Public Art

What is Public Art and why it's important

The Council defines public art as artwork(s) designed by a professional artist or craftsperson for a particular building or site that is accessible to the public. Public art can take a number of forms:

  • It may be discrete or incorporated within a building's structure or result in the creation of new public spaces, landscape (hard and soft), lighting features, seating, sculpture, signage or flooring
  • It may take the form of stonework, metalwork, photography, prints, paintings, textiles, ceramics, projection, moving images, computer generated images, performance, events or music commissions
  • It may be temporary or permanent.

Public art and the processes of creating public artworks contribute to building strong, vibrant and healthy communities: 

  • Our Public Art Strategy and the work surrounding it, enables us to justify seeking public art contributions from developers
  • We have one of the strongest Public Art Programmes in Hampshire
  • Over recent years, we have negotiated significant funds that can be spent on public art projects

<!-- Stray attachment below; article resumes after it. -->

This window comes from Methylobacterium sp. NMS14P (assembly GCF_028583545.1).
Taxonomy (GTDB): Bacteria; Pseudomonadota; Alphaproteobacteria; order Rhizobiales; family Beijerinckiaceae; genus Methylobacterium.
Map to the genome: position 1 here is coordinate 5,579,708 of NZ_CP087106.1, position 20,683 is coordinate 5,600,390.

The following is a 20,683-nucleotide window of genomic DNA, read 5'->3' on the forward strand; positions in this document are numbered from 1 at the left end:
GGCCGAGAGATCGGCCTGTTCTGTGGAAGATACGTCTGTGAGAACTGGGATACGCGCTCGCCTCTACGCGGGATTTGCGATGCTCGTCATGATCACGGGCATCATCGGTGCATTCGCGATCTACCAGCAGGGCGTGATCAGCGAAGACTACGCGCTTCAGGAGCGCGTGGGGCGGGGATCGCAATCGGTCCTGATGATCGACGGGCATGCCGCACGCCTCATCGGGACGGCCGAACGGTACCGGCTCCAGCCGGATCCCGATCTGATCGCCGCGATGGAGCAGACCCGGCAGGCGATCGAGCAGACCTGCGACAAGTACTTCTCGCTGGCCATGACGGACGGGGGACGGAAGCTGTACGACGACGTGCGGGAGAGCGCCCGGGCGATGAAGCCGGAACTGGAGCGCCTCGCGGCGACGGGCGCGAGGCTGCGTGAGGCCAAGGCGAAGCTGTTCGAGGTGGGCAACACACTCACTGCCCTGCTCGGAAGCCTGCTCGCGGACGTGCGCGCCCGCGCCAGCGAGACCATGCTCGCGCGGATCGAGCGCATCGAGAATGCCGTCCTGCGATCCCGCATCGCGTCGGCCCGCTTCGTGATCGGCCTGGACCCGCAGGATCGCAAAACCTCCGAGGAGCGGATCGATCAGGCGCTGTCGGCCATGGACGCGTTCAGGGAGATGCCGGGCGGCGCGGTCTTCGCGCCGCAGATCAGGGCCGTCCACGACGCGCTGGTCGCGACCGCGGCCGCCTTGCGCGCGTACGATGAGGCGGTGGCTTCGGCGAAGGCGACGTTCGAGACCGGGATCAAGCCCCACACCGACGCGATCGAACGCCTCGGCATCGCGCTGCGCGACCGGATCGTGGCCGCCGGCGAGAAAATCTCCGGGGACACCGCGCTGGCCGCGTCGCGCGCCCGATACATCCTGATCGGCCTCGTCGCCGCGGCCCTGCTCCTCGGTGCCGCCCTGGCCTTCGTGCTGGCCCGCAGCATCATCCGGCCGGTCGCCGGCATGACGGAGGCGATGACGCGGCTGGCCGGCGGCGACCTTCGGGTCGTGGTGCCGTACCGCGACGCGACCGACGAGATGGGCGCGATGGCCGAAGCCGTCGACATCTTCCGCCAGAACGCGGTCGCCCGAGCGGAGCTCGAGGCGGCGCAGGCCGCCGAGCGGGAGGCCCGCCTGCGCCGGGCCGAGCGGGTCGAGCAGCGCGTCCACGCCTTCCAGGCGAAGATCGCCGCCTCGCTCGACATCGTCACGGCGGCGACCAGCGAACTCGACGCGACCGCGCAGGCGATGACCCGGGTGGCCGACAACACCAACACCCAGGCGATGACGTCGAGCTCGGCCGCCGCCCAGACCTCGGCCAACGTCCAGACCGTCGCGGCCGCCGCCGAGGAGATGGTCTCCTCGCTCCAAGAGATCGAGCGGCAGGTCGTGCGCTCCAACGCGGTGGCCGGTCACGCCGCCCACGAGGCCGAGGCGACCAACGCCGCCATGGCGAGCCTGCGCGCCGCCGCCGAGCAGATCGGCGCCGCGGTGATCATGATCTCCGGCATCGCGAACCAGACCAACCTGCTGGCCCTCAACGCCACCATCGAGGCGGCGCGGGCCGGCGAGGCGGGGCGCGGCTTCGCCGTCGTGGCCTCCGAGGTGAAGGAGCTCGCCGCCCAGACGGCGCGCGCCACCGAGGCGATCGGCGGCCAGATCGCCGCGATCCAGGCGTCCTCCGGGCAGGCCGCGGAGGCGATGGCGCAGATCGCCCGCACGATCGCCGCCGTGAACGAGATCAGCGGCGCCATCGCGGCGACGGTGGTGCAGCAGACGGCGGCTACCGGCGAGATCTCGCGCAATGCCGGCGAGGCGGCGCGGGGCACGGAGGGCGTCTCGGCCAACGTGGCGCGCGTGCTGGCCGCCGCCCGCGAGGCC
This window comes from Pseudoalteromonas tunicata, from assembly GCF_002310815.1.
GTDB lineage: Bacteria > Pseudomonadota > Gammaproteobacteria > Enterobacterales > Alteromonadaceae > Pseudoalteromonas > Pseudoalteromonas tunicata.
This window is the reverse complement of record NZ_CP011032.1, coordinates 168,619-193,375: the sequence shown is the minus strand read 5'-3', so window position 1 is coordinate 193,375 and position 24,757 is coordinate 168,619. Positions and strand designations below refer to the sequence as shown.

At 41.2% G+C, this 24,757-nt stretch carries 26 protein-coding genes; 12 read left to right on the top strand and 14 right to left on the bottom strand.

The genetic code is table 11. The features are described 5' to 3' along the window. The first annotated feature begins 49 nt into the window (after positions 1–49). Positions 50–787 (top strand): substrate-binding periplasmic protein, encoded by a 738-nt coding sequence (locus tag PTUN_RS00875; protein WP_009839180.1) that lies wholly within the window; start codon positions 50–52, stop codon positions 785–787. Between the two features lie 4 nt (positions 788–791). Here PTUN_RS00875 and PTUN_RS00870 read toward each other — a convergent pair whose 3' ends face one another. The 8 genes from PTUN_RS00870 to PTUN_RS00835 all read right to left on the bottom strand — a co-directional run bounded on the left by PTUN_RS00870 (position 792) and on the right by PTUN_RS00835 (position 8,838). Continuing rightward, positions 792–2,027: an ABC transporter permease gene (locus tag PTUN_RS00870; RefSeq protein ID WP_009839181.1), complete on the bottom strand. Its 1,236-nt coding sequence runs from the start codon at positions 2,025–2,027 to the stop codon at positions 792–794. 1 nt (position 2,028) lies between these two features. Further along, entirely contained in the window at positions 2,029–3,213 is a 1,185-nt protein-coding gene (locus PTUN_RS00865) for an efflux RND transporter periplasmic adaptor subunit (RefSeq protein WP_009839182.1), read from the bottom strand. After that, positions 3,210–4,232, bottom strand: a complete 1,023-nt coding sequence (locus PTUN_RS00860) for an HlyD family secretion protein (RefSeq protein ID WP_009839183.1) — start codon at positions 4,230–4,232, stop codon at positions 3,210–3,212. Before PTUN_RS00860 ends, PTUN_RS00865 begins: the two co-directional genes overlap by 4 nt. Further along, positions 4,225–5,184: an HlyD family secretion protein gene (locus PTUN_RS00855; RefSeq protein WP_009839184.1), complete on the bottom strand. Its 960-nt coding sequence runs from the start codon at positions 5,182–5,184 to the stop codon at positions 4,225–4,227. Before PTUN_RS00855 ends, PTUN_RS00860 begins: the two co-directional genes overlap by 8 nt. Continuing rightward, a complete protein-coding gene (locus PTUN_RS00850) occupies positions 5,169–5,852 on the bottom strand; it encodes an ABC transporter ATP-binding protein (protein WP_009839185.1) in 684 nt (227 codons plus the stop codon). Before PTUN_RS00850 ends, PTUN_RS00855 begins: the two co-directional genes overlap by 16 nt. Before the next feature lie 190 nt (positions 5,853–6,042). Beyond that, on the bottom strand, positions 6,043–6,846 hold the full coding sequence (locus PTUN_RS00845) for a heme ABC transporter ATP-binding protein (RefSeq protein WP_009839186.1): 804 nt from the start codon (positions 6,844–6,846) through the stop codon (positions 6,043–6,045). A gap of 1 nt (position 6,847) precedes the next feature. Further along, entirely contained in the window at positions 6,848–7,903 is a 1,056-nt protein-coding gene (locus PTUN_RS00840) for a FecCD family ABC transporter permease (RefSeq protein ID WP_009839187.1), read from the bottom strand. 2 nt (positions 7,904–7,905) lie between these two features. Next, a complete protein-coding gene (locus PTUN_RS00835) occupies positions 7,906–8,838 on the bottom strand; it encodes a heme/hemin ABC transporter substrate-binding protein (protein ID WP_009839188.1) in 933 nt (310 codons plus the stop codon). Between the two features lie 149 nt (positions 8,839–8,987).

• Because public art outcomes are diverse and the process of creating public art has proven community benefits, projects can be designed to meet specific needs of a community development and /or local area. 

What are the benefits of public art?

  • Public art increases physical and mental well-being by encouraging activity and instilling a sense of belonging and connectedness to a place, its community and culture.

The development of public art creates opportunities to:

  • Connect with people; raise awareness, engage or consult with communities about relevant themes and/or key issues
  • Create a sense of ownership over public spaces and foster a pride founded in the recognition that individuals have made a contribution to their environment
  • Increase community engagement through activity and interaction
  • Increase economic growth through investment and tourism
  • Contribute to learning and education
  • Increase the potential value and status of developments
  • Provide employment for the creative sector.